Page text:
It is important in college to learn and begin to practice the professional skills that will be required in the workforce. A college writing course is the perfect place to begin practicing these essential skills. E-mail is often the only impression others will ever have of us in this a very electronic world and your e-mails are your professional representation of yourself.
Being aware of your audience when dealing with colleagues, employers and employees will be important to getting the job done well. Achieving the right tone is important and can be a challenge. Writing in all caps, using excessive exclamation points and question marks for declarative sentences can be read as insulting and demanding; however, this awareness goes beyond grammar and format issues.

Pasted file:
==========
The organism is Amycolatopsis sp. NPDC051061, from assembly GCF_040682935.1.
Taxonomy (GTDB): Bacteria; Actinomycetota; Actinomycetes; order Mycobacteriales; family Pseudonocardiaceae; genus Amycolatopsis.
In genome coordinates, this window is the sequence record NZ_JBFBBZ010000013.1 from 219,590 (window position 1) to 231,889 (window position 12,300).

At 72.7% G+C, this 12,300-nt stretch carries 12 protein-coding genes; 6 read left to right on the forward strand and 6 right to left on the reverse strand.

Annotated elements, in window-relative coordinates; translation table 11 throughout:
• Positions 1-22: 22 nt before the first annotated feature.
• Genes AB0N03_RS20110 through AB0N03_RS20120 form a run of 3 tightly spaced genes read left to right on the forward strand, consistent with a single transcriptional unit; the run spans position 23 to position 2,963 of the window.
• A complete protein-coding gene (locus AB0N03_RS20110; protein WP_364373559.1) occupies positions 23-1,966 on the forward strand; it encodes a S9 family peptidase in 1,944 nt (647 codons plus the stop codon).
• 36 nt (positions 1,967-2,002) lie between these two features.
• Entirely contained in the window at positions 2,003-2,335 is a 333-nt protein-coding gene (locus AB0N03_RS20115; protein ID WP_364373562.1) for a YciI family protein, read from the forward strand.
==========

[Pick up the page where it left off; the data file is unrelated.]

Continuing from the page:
The best way to avoid misunderstandings of tone in professional e-mails is to be acutely aware of your audience. How can this be done? First, know your audience and your topic. Your recipient will likely expect the same courtesy and respect in your e-mails as he practices in his own e-mail. If you do not know what level of professionalism the recipient expects, step up your professionalism to the highest level and you can’t go wrong. If you are writing in regards to a classroom policy, be sure you have read that policy. If you are writing in regards to an assignment be sure to have read the assignment and any supporting materials carefully. If you are writing to your instructor regarding a grade, an understanding of course policies, the assignment and related rubrics and any supporting materials is key to letting your instructor know that you care about your success in his course. Lastly, when in the midst of a professional e-mail exchange, or conversation, be sure to read carefully. If your immediate thought is to shoot off an emotional rant in response, it might be good to step away from the e-mail and come back to it later when you can think about creating a constructive and professional response.